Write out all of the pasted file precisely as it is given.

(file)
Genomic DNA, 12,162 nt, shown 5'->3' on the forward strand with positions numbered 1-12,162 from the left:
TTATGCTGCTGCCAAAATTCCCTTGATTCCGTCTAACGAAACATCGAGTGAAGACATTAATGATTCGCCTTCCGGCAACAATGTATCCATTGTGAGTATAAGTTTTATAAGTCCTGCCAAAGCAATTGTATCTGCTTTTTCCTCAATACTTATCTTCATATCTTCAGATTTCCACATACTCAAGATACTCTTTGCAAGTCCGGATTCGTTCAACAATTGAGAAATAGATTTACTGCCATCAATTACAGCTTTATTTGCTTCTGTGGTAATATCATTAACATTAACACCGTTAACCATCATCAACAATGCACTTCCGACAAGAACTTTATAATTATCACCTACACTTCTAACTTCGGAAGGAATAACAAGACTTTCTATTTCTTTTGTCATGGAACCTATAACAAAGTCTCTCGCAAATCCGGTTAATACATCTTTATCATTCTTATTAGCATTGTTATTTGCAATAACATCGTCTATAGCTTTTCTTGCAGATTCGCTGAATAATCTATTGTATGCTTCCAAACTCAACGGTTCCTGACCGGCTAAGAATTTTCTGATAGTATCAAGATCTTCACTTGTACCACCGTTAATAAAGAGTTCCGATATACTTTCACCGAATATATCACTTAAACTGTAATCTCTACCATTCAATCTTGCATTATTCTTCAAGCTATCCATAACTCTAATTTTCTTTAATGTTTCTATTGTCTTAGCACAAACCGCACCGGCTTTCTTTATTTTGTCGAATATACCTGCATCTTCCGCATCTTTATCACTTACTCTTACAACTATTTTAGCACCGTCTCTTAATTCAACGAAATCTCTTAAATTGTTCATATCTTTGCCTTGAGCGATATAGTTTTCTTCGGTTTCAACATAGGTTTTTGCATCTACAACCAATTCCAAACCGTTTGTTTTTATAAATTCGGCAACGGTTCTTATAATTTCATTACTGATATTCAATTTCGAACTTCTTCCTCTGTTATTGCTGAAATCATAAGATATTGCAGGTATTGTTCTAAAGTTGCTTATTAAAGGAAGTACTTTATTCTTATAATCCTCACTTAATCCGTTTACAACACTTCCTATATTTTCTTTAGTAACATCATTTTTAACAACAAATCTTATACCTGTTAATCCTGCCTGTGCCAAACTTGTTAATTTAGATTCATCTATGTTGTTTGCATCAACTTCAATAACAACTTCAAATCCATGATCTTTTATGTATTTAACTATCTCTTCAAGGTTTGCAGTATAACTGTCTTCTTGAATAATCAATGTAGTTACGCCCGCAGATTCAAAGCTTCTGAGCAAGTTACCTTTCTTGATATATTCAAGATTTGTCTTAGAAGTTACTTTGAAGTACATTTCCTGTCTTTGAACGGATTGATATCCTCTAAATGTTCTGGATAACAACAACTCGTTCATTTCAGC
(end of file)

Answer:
Genomic DNA, 12,162 nt, shown 5'->3' on the forward strand with positions numbered 1-12,162 from the left:
TTATGCTGCTGCCAAAATTCCCTTGATTCCGTCTAACGAAACATCGAGTGAAGACATTAATGATTCGCCTTCCGGCAACAATGTATCCATTGTGAGTATAAGTTTTATAAGTCCTGCCAAAGCAATTGTATCTGCTTTTTCCTCAATACTTATCTTCATATCTTCAGATTTCCACATACTCAAGATACTCTTTGCAAGTCCGGATTCGTTCAACAATTGAGAAATAGATTTACTGCCATCAATTACAGCTTTATTTGCTTCTGTGGTAATATCATTAACATTAACACCGTTAACCATCATCAACAATGCACTTCCGACAAGAACTTTATAATTATCACCTACACTTCTAACTTCGGAAGGAATAACAAGACTTTCTATTTCTTTTGTCATGGAACCTATAACAAAGTCTCTCGCAAATCCGGTTAATACATCTTTATCATTCTTATTAGCATTGTTATTTGCAATAACATCGTCTATAGCTTTTCTTGCAGATTCGCTGAATAATCTATTGTATGCTTCCAAACTCAACGGTTCCTGACCGGCTAAGAATTTTCTGATAGTATCAAGATCTTCACTTGTACCACCGTTAATAAAGAGTTCCGATATACTTTCACCGAATATATCACTTAAACTGTAATCTCTACCATTCAATCTTGCATTATTCTTCAAGCTATCCATAACTCTAATTTTCTTTAATGTTTCTATTGTCTTAGCACAAACCGCACCGGCTTTCTTTATTTTGTCGAATATACCTGCATCTTCCGCATCTTTATCACTTACTCTTACAACTATTTTAGCACCGTCTCTTAATTCAACGAAATCTCTTAAATTGTTCATATCTTTGCCTTGAGCGATATAGTTTTCTTCGGTTTCAACATAGGTTTTTGCATCTACAACCAATTCCAAACCGTTTGTTTTTATAAATTCGGCAACGGTTCTTATAATTTCATTACTGATATTCAATTTCGAACTTCTTCCTCTGTTATTGCTGAAATCATAAGATATTGCAGGTATTGTTCTAAAGTTGCTTATTAAAGGAAGTACTTTATTCTTATAATCCTCACTTAATCCGTTTACAACACTTCCTATATTTTCTTTAGTAACATCATTTTTAACAACAAATCTTATACCTGTTAATCCTGCCTGTGCCAAACTTGTTAATTTAGATTCATCTATGTTGTTTGCATCAACTTCAATAACAACTTCAAATCCATGATCTTTTATGTATTTAACTATCTCTTCAAGGTTTGCAGTATAACTGTCTTCTTGAATAATCAATGTAGTTACGCCCGCAGATTCAAAGCTTCTGAGCAAGTTACCTTTCTTGATATATTCAAGATTTGTCTTAGAAGTTACTTTGAAGTACATTTCCTGTCTTTGAACGGATTGATATCCTCTAAATGTTCTGGATAACAACAACTCGTTCATTTCAGC